Duma Key

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Stephen King's latest book shows to good effect many of his strengths and some of his weaknesses. Let's start with the weaknesses. After putting the book down, I reflected on the fact that I don't know the people Stephen King portrays--people whose language tends, shall we say, to the salty side. More bluntly, the book is liberally laced with unnecessary and distracting vulgarities that neither give me a sense of character nor enhance my reading experience. They are so common that one finds oneself in the the position of beginning to filter them out. Another less-than-attractive aspect of Mr. King's work is his tendency to give us his opinions in the guise of a character's thoughts. I don't much care what Mr. King thinks of Mr. Bush, the war in Iraq, or the taste of ranch dressing. Moreover, these details are distracting enough to be remember because, once again, they neither advance plot not contribute anything to character.

All of that said, Duma Key is one of the best things Mr. King has written in some time. (Although to be honest, I can't compare it to Lisey's Story so I could be wrong in that evaluation.) The story centers around a man who suffers a traumatic head injury, the loss of an arm, and other injuries in the course of his work. (I was provoked to wonder about how much of what he relates in the book is autobiographical reflection given his own traumatic experience and recovery. No matter, it doesn't intrude or harm the story line--just reader speculation.)

He moves to a house on Duma Key, and the fun begins. Just as a point of information--Duma Key does not exist. When I first started to read, I associated the key with the Southern Keys; however, Duma Key is in a chain off the west coast of Florida near Sarasota and St. Petersburg. Once I got the geography straight, much else fell into place.

The story is a long meditation on the creative impetus and its ability to both heal and destroy the artist. The supernatural intrudes in the way expected in a Stephen King novel, and yet, it is much more subdued, much more subtle and only comes into strong play about two-thirds of the way through the novel. This is NOT a criticism--it shows a markedly altered and, I think, correct sensibility with regard to the use of the supernatural. This full length novel is much closer in spirit to some of the exquisite short works that Stephen King has given us. Reading it, I was reminded of the sheer joy and power of The Colorado Kid, probably a lesser-known but very nicely done King opus in the Hard Case Crime series.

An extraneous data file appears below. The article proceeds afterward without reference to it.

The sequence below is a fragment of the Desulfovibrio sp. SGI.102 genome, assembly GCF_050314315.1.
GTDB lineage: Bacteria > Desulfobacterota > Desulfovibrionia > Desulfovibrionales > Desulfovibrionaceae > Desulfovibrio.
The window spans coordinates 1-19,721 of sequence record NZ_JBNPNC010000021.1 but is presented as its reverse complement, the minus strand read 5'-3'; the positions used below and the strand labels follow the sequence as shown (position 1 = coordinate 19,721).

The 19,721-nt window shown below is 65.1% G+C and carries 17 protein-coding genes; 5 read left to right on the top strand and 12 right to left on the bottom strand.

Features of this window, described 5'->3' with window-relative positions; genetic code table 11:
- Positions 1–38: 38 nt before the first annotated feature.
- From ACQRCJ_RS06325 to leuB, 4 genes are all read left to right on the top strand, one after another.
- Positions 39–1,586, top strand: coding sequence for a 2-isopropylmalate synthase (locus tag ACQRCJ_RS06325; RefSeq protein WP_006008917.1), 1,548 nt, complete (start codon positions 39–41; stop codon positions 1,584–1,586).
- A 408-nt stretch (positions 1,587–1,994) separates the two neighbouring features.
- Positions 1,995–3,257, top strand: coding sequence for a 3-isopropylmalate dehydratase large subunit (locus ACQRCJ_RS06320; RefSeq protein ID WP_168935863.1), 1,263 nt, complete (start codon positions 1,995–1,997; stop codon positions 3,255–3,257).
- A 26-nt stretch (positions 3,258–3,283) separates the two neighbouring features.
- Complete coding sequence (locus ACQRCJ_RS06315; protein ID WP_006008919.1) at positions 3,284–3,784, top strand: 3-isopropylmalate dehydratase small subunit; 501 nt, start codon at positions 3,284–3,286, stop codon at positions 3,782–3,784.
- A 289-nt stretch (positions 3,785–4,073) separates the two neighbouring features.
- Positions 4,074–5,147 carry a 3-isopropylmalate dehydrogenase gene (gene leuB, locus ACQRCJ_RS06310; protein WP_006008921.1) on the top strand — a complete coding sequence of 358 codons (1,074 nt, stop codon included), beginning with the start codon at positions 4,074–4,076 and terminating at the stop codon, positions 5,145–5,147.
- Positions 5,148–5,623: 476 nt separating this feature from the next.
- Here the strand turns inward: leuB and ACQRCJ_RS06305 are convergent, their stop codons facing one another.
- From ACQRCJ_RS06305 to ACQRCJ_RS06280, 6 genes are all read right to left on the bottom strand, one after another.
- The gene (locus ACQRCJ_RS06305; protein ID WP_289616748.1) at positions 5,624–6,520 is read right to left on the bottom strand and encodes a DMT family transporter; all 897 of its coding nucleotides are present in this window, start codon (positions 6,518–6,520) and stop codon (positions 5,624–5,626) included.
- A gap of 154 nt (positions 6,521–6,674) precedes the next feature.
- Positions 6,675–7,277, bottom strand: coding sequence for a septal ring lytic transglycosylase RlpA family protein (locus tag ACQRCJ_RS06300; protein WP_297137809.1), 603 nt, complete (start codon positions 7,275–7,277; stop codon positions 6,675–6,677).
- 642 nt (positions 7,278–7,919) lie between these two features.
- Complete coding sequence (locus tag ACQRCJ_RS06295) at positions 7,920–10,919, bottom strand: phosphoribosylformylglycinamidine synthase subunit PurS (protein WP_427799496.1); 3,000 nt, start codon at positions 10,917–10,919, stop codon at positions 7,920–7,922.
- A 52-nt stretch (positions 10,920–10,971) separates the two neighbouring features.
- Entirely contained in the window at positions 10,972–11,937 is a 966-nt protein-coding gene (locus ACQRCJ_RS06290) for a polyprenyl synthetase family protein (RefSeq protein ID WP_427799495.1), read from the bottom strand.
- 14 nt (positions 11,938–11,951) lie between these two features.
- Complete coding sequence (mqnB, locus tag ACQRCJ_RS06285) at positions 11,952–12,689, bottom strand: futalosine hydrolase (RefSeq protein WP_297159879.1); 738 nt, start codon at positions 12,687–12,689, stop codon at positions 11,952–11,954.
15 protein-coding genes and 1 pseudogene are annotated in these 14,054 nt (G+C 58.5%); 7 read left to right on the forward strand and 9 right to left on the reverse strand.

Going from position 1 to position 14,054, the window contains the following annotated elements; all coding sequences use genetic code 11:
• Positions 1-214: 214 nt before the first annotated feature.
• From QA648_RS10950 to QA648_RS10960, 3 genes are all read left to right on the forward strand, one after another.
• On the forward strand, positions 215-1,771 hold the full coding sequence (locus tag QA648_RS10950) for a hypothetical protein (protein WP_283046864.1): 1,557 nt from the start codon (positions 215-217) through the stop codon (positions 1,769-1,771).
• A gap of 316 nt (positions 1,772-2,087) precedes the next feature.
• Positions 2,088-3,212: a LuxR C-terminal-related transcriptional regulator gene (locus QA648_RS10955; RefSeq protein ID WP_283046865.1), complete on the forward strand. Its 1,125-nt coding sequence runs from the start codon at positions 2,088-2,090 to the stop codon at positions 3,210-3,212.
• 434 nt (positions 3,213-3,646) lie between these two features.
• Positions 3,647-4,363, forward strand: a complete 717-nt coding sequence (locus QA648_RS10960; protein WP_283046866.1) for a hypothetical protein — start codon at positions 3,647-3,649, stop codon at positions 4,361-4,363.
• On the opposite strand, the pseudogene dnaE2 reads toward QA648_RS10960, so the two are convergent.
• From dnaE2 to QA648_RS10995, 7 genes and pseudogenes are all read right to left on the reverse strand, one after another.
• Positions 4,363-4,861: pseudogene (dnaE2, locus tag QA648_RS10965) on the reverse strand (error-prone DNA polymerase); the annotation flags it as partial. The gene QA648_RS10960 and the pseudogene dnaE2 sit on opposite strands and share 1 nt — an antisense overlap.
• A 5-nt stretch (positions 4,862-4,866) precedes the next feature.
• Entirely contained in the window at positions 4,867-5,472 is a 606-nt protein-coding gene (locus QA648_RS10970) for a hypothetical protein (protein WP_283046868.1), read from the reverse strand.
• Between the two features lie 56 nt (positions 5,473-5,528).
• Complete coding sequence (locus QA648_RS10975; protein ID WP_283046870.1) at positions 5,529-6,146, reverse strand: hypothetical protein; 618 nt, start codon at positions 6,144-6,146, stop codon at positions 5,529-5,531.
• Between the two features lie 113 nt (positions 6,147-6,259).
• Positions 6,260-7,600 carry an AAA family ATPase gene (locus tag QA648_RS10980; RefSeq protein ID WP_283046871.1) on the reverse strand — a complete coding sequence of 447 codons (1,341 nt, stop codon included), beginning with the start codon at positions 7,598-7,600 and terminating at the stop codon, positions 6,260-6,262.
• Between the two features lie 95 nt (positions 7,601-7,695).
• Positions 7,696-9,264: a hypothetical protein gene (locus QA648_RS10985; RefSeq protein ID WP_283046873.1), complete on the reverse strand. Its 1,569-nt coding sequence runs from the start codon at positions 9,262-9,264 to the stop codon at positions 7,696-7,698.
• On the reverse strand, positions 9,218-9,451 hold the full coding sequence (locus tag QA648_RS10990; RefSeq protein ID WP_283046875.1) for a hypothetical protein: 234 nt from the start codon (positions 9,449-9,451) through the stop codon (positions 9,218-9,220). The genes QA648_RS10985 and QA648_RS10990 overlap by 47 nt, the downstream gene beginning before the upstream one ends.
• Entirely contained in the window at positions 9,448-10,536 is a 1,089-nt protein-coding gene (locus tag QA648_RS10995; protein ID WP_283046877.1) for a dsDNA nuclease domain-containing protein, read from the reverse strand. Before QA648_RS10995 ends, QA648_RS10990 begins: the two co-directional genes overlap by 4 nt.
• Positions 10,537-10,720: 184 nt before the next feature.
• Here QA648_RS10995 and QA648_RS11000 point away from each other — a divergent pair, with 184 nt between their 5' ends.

The horror in this book is suggested to be Lovecraftian in nature, although such hints are very subtle, very light touches. The real horror is the horror all of us can understand--the loss of a child or the irrevocable and unspeakable alteration of a child through the growth and maturity process. We adjust to this naturally as time progresses, but King's living metaphor of the shifting sand-and-shell simulcrum at the end of the novel is telling.

I asked in an earlier note on the book whether or not he was taking some lessons or hints from his son Joe Hill. Given the prominence of place and the story-line importance of a certain heart-shaped box in this story, I would say that there are certainly mutual influences. Interestingly, King flips the metaphor on its head and the heart-shaped box in this novel contains the means of redemption and salvation.

The book is atmospheric, well-wrought, powerfully imagined, and written by a King at the height of his powers and sensibility. It's a shame that I find certain aspects of that sensibility appalling, but so it is. Nevertheless, for people who enjoy supernatural fiction, and for fans of Mr. King who were wondering if he would ever return to the heights of the early days, I would say that the chain of the last three books suggest that the answer is "Yes." He has returned to a height that he never occupied--one far superior to that of the early days--potentially that of a true literary master. Now, if only he could bring himself to not so liberally lace his prose with unfortunate vulgarities and unneeded opinions.

Highly recommended for a select audience.

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I agree with this book reviewer, and with most of their perceptions. I too am put off by the Liberalism of Hollywood and with some book writers.That is now to the point of extreme detraction. Some actors, and writers, I just avoid, like swine flu. i.e. Sean Penn he is brain dead. Iam not interested in "any" of his work. Anti Americanism etc. that I can not or will ever tolerate.Certain that will not keep him up. However I sleep ok too, and types like this will never get one thin dime of mine.



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This page contains a single entry by Steven Riddle published on March 10, 2008 7:08 AM.

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